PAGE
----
Review: Aromatase in human breast carcinoma as a key regulator of intratumoral sex steroid concentrations

Takashi Suzuki, Yasuhiro Miki, Jun Ichi Akahira, Takuya Moriya, Noriaki Ohuchi, Hironobu Sasano

Research output: Contribution to journalReview articlepeer-review

39 Citations (Scopus)


It is well-known that estrogens are closely involved in the growth of human breast carcinomas, and that the great majority of breast carcinoma express estrogen receptors. Recent studies have demonstrated that estrogens are locally produced and act on the breast carcinoma tissue. Among these pathways, aromatase is a key enzyme for intratumoral production of estrogens in breast carcinomas, and aromatase inhibitors are currently used in the breast carcinoma in postmenopausal women as an estrogen deprivation therapy. This review summarizes the results of recent studies on the expression and regulation of aromatase in breast carcinoma tissues, and discusses the potential biological and/or clinical significance of aromatase. Aromatase is abundantly expressed in various cell types, such as carcinoma cells, intratumoral stromal cells, and adipocytes adjacent to the carcinoma, in breast carcinoma tissues. Further, a key regulator for aromatase expression differed according to cell type. In addition, aromatase suppressed in situ production of bioactive androgen, 5a-dihydrotestosterone (DHT), in breast carcinoma. Aromatase inhibitors may thus have additional antiproliferative effects through increasing local DHT concentration with estrogen deprivation.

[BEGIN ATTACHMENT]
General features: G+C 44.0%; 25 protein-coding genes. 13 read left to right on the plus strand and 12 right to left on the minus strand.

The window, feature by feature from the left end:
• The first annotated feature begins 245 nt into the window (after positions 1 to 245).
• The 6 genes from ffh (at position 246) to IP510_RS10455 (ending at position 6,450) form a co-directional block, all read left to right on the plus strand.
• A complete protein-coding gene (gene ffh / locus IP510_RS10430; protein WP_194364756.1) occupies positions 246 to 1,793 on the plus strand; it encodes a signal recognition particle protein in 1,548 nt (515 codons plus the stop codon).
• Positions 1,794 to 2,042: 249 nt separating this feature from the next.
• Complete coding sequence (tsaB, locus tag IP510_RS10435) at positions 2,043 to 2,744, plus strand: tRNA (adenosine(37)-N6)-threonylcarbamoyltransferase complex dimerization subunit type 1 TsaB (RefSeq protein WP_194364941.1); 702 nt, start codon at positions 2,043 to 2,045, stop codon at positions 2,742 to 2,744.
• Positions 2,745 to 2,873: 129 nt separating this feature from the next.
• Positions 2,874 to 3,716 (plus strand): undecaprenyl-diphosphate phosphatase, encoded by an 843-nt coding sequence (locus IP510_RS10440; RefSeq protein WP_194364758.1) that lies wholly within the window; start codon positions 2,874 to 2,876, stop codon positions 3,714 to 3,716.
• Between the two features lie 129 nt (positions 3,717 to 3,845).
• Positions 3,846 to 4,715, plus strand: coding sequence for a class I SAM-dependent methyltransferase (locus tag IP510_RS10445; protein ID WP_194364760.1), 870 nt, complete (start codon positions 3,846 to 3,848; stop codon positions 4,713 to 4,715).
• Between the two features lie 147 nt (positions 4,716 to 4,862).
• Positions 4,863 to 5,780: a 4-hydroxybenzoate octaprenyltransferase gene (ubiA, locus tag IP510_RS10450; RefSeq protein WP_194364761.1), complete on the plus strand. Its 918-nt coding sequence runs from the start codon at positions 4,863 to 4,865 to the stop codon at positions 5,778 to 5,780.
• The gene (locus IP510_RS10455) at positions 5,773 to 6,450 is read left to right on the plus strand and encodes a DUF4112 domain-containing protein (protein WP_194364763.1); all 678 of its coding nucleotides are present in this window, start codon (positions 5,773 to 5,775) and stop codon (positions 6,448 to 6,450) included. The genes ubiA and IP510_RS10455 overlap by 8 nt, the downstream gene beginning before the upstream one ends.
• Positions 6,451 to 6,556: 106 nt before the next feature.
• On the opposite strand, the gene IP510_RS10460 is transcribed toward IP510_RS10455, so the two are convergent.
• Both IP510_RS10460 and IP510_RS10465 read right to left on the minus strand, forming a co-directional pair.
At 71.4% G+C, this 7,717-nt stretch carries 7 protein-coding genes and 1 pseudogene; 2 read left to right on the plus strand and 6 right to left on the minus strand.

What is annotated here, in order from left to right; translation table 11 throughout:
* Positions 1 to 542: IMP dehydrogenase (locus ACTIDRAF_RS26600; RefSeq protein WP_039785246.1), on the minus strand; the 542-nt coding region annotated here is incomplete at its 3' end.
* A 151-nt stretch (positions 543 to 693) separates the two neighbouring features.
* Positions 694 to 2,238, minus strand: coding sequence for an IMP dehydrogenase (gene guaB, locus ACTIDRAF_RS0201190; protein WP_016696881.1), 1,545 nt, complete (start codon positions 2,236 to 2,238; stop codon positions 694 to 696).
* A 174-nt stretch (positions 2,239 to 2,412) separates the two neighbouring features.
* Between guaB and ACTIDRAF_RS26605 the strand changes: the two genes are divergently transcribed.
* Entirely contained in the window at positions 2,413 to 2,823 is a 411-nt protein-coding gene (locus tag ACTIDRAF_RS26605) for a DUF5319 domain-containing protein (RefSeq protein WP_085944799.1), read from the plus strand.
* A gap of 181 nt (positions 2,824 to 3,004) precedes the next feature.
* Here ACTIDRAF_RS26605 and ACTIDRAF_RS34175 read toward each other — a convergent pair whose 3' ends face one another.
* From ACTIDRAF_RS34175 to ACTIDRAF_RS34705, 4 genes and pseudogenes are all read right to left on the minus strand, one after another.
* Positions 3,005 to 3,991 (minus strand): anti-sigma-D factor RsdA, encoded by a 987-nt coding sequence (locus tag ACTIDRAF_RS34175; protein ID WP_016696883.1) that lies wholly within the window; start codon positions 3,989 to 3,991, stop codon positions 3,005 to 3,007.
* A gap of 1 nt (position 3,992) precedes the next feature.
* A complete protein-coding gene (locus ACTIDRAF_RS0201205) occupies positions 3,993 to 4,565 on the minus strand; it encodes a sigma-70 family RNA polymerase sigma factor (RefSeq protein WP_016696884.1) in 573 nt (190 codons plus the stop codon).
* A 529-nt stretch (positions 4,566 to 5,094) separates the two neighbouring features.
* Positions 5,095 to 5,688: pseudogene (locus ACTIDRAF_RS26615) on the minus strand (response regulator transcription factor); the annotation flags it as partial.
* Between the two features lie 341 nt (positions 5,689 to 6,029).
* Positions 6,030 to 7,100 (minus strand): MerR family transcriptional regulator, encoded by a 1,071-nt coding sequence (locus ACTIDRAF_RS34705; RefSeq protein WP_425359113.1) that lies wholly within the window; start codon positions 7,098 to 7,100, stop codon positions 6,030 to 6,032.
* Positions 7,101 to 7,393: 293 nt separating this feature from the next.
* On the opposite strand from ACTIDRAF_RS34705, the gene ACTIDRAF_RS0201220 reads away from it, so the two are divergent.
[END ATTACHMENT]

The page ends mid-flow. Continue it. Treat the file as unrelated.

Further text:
Original languageEnglish
Pages (from-to)455-463
Number of pages9
Journalendocrine journal
Issue number3
Publication statusPublished - 2008


  • Androgen
  • Aromatase
  • Breast carcinoma
  • Estrogen

ASJC Scopus subject areas

  • Endocrinology, Diabetes and Metabolism
  • Endocrinology


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